New species of freshwater fish found
Scientists of the Zoological Survey of India have discovered two new species of freshwater fish from the north-eastern and northern parts of the country. While Glyptothorax gopii, a new species of catfish was found in Mizoram’s Kaladan river, Garra simbalbaraensis was found in Himachal Pradesh’s Simbalbara river. Both fish, measuring less than seven centimetres, are hill stream fauna and are equipped with special morphological features to suit rapid water flow. Glyptothorax gopii (measuring 63 mm standard length without caudal fin) is dark brown on its dorsal surface, and its ventral surface is of a yellowish-light brown. Garra simbalbaraensis (measuring 69 mm standard length without caudal fin) has a yellowish-grey colour fading ventrally. The details of the two discoveries were published in Zootaxa earlier this month. While Glyptothorax gopii has been named to celebrate the contribution of taxonomist K.C. Gopi, Garra simbalbaraensis takes its name from the Simbalbara river. In remote streams “Both these species were discovered from remote areas, for instance, Glyptothorax gopii was discovered from Champai district in Mizoram near the India-Myanmar border. Garra simbalbaraensis has been found from Sirmour district of Himachal Pradesh,” said L. Kosygin Singh, one of the scientists behind the discoveries. Mr. Singh said that Glyptothorax gopii has an axe-shaped anterior nuchal plate (bone below dorsal fin), which makes it distinct from other species of the genus Glyptothorax. The elliptical thoracic adhesive apparatus and plicae (folds of tissue) present on the ventral surfaces of the pectoral-fin spine help the fish cling to rocks.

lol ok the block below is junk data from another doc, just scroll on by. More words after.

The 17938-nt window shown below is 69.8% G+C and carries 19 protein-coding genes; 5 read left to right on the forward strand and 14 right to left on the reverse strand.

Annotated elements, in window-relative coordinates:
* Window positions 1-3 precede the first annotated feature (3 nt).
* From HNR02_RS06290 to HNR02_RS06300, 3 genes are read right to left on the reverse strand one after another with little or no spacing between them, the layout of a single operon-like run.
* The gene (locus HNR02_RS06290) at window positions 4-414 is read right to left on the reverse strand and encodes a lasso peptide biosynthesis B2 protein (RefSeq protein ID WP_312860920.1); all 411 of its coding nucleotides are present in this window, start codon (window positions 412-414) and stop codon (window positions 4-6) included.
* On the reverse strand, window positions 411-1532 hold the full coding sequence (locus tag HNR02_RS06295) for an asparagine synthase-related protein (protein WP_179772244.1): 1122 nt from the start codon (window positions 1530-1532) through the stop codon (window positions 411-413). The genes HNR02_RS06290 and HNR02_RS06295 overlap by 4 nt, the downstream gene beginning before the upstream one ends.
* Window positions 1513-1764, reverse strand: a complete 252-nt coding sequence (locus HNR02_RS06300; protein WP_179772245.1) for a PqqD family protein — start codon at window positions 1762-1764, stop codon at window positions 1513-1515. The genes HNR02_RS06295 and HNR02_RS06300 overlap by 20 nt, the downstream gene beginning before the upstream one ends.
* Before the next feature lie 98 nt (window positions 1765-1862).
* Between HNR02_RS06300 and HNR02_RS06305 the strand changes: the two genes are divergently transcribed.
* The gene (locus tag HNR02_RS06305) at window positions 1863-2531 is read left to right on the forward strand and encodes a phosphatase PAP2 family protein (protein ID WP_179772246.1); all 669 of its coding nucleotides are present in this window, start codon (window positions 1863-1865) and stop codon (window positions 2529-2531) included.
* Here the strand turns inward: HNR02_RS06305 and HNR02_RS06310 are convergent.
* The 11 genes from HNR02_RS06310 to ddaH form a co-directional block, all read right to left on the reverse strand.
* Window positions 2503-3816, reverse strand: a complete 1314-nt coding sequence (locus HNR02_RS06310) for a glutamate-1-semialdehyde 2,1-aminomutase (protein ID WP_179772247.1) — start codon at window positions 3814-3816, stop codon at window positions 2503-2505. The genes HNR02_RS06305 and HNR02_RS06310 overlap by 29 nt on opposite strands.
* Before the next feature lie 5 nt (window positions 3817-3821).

Garra simbalbaraensis has a prominent unilobed and rounded proboscis with tubercles that help the fish in manoeuvrability. The scientist, who heads the freshwater fish section of ZSI, has earlier discovered four species of Gara (which has an evolved disc to attach to rocky surfaces).
The discoveries include Garra compressa in the year 1998, G. elongata (2000), G. tamangi (2016), and G. chindwinensis (2018).
Among catfish (characterised by whiskers), the scientist earlier discovered Myersglanis jayarami (1999), Glyptothorax senapatiensis (2015), and Olya parviocula (2018), all from north-eastern India.
Experts suggest that the origin or evolution of the fishes in the Himalayas and north-eastern parts of India must have been the consequence or after-effects of orogenic events (geological movement) at various stages in the Himalayas’ uplift.
Detailed surveys can provided valuable information about the evolutionary trends and many rare groups of fishes can be discovered, Mr. Singh said.